Musings on the worlds of aviation, military and international affairs.
With reviews of books that cover these topics
A sequel to, you guessed, Out of the Blue – a well-received compendium of tales from the RAF. Like its predecessor this volume is published for the benefit of three forces charities – the RAF Benevolent Fund, ABF, and the Royal Navy & Royal Marines Charity – so doubly worth its £9.99 cover price.
Much like the ‘Boys’ titles from Grub Street, any collection of stories will be a little uneven. But the overall quality here is high - their length varies. Some of the shorter ones are ideal for taking the book into the smallest room. However, on second thoughts I counsel against it – the mirth produced may put you off the job in hand so to speak. A game called ‘Shirt’ is a tale which will have you rocking.
Each contributor is anonymous, allowing a degree of candour which will soon be welcomed by the reader. An early example, in looking back over his service career highlights, Fg Off Bloggs notes: “Air dropping chickens from a Beverley aircraft to troops on exercise, when the bottoms of the air drop baskets broke apart as the parachutes opened. Two hundred chickens in free fall is an impressive sight!”
Some of the stories are deliciously recounted – the airstrike in a now-‘cabriolet’ Hawk, comes to mind. Moreover some of the stories shed light on little reported episodes. Only now is the relief of Mirbat being talked about – a battle when the SAS were on the point of annihilation in Oman. This book portrays the RAF’s crucial part in their salvation. Another story illustrates the fact, hitherto unknown to me, that the nose cannon in the later marks of Shackletons were not only useless but also life-threatening (to crews)! Another sheds light on the unreliable nature of French officers under stress (in this case berating ATCOs trying to do their difficult job). Another that took my fancy was “What’s in a name?”.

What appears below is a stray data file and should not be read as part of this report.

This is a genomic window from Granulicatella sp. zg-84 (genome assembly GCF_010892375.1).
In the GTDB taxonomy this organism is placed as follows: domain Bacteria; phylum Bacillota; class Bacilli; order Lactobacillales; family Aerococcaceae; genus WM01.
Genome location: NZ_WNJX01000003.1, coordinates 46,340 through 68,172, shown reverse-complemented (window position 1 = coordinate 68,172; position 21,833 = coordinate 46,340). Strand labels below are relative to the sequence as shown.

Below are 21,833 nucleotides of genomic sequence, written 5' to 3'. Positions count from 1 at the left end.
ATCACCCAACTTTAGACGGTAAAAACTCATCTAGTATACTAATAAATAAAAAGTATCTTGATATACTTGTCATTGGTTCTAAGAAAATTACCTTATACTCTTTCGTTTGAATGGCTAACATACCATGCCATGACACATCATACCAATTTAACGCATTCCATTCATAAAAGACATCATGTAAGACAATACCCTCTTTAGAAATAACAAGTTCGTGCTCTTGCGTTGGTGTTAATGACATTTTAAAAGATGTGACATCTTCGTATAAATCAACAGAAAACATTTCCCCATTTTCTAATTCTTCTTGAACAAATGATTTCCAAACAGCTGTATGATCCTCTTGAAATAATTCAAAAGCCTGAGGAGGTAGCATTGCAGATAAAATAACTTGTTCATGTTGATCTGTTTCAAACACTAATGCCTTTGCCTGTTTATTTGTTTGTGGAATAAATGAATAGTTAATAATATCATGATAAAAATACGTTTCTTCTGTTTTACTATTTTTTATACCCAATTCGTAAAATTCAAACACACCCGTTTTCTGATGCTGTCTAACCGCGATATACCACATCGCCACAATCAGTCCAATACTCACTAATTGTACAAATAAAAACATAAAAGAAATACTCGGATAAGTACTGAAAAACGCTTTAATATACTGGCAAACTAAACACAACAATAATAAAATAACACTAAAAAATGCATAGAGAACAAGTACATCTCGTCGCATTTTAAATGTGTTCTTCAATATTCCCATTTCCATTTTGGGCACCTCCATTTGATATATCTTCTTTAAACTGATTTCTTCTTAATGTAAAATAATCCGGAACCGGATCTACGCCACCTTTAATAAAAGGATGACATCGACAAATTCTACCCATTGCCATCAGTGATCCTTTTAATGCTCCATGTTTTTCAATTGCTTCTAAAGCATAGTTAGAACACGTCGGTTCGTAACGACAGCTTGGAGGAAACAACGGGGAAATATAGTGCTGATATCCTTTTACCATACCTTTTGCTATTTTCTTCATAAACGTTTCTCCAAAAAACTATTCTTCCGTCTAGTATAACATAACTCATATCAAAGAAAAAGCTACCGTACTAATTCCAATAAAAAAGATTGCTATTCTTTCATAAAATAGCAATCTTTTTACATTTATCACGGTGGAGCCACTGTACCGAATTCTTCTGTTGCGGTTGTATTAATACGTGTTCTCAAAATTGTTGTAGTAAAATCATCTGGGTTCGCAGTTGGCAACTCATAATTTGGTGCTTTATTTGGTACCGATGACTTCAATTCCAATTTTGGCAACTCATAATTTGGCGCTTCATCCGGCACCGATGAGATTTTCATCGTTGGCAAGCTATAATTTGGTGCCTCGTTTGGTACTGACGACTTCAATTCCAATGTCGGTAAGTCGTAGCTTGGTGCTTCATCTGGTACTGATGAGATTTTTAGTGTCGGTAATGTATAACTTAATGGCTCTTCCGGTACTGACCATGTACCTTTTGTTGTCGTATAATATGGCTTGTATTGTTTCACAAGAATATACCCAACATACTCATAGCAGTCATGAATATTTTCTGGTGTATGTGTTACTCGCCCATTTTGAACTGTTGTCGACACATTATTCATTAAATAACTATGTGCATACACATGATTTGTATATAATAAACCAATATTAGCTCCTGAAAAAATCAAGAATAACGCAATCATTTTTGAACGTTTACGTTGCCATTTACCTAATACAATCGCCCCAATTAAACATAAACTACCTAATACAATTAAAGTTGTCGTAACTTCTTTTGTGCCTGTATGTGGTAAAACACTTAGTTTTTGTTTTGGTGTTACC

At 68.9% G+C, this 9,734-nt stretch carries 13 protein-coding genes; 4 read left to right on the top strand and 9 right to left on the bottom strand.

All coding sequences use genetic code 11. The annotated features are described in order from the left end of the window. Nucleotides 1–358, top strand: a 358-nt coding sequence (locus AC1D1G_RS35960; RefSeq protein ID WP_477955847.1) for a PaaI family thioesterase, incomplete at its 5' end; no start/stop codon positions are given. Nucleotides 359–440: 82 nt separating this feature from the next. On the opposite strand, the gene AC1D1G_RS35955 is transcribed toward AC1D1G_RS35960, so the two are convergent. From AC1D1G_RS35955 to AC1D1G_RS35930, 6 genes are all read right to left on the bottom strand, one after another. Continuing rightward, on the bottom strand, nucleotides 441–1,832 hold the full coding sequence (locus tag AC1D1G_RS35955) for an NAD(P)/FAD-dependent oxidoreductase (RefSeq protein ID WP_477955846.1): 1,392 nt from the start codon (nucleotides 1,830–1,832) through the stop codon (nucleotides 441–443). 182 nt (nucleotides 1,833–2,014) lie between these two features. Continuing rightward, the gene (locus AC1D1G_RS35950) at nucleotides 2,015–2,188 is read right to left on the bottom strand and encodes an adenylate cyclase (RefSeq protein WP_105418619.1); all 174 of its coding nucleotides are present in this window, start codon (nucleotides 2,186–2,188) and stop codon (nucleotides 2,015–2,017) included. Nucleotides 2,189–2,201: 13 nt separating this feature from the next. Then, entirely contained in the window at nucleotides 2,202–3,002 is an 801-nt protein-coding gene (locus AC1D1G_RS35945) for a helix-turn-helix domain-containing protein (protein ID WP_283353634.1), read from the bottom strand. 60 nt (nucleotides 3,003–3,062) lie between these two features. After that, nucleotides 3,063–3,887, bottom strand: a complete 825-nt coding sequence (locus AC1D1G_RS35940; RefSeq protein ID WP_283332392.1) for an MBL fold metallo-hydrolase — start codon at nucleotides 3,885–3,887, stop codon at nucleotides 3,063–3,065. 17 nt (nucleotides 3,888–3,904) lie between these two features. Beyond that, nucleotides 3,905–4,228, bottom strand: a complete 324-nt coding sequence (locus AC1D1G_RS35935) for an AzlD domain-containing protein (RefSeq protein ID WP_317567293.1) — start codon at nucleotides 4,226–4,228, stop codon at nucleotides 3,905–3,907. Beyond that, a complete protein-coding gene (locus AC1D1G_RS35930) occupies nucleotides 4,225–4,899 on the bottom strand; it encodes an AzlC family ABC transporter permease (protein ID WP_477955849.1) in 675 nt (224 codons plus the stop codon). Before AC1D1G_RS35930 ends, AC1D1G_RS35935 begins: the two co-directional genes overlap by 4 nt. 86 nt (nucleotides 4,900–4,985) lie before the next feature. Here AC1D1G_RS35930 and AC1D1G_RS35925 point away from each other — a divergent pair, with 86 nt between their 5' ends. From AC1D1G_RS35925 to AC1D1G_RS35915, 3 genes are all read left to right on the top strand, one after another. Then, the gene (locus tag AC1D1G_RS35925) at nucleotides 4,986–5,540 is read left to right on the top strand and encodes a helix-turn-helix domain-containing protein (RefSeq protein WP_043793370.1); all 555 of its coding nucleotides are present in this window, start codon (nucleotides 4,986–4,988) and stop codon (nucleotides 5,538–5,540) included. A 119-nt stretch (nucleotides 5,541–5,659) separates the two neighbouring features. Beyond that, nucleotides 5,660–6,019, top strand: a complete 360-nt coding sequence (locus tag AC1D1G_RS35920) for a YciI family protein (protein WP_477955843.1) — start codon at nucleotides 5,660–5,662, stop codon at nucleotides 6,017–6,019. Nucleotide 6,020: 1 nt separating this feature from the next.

There may be a handful of readers of this website who will find the tone of much this book too hoary and sexist – the majority I suspect will take it in very good part. One must remember that at least the flying arm of the RAF was exclusively male during the period from which this book draws succour. Hence comments such as this, by a rotary mate “I was firmly advised (in an un-PC way) that helicopters were rather like fat girls and mopeds, great fun, but not something one should admit one had a penchant for!” !!
There are some moments of levity: an account by a Tornado pilot of his first offensive mission (Gulf War 1), outlining his fears, is as good an account of the emotional aspects going to war in modern times, as one will read. The low point of the book, in my opinion, is the story of Op Black Buck (the bombing of the Stanley airfield during the Falklands War). It is extended and tedious, and will only appeal to aficionados of tanking.
But this is soon forgotten and there follows a stream of stories encompassing the surreal and bizarre.
Buy the book, and prepare for some puzzled looks as you rock with laughter!